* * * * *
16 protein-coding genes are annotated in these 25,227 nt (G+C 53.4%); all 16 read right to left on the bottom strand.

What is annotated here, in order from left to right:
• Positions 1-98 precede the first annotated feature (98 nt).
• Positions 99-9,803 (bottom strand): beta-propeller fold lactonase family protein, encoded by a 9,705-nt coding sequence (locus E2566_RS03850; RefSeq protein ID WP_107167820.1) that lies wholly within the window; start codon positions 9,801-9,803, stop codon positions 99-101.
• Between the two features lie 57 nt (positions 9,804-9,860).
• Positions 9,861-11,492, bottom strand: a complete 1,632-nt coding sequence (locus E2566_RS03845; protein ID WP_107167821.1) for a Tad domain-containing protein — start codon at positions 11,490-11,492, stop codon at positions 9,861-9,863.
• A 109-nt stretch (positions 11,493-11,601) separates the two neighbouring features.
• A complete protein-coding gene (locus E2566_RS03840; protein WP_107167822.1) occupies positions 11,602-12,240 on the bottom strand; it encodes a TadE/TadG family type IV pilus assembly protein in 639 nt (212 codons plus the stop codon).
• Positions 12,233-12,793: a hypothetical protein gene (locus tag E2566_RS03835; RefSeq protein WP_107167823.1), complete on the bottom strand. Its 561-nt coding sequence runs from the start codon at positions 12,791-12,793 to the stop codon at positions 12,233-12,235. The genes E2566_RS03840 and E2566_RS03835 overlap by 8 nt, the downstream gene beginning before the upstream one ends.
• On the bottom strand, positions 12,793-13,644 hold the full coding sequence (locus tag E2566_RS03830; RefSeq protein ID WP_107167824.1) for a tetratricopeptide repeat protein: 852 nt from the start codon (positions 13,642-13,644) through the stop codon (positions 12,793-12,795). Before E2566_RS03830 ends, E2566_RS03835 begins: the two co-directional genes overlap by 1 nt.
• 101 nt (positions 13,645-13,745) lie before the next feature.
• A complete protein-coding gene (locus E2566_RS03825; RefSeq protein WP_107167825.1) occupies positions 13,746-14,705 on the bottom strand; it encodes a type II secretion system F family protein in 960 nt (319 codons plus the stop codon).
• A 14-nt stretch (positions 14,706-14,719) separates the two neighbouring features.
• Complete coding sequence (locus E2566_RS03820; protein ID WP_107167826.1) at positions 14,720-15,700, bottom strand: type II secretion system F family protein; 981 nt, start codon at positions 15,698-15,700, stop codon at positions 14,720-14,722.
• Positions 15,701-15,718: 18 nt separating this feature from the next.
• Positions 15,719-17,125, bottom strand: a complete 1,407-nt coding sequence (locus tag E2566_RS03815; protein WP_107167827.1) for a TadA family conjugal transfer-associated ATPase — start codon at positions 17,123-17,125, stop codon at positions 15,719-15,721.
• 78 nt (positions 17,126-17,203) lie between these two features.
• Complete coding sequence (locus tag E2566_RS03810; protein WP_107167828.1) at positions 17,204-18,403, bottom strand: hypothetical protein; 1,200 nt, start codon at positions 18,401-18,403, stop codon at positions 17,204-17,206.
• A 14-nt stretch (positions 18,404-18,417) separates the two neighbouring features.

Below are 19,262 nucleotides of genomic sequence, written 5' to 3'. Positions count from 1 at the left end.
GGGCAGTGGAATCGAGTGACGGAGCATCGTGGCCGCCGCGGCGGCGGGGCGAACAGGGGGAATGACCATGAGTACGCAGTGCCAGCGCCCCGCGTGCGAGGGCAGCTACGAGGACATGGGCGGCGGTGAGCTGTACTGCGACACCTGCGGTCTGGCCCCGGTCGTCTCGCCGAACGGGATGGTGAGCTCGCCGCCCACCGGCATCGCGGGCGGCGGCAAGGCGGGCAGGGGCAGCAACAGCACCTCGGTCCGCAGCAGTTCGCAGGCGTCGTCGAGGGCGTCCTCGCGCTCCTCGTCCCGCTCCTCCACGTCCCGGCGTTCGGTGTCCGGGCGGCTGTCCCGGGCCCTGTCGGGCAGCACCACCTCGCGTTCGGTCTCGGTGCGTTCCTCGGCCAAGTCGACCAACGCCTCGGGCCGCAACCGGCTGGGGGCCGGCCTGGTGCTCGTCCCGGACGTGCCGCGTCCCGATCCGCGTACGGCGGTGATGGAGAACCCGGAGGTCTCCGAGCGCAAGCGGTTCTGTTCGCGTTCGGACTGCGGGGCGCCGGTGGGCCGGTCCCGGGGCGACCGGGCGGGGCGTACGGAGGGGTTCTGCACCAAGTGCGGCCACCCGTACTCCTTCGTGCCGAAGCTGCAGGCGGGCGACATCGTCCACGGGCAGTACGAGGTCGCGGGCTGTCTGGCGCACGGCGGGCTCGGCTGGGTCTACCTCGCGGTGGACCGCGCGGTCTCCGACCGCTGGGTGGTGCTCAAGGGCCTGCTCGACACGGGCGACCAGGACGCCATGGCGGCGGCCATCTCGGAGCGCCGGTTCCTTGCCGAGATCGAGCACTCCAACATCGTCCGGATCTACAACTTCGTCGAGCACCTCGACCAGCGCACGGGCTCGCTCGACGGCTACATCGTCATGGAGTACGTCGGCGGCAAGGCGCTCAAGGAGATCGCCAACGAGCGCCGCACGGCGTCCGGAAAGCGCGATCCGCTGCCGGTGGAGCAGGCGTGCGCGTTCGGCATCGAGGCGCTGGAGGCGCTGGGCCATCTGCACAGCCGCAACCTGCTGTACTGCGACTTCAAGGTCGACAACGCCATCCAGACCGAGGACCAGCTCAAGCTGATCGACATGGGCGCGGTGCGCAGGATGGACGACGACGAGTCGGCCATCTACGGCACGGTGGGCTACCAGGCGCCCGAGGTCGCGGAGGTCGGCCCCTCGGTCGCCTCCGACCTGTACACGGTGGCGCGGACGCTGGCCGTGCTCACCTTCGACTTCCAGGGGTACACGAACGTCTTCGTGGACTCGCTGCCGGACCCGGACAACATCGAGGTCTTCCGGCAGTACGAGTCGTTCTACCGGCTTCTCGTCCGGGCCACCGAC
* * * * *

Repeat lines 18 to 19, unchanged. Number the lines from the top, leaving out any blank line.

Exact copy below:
• Complete coding sequence (locus tag E2566_RS03810; protein WP_107167828.1) at positions 17,204-18,403, bottom strand: hypothetical protein; 1,200 nt, start codon at positions 18,401-18,403, stop codon at positions 17,204-17,206.
• A 14-nt stretch (positions 18,404-18,417) separates the two neighbouring features.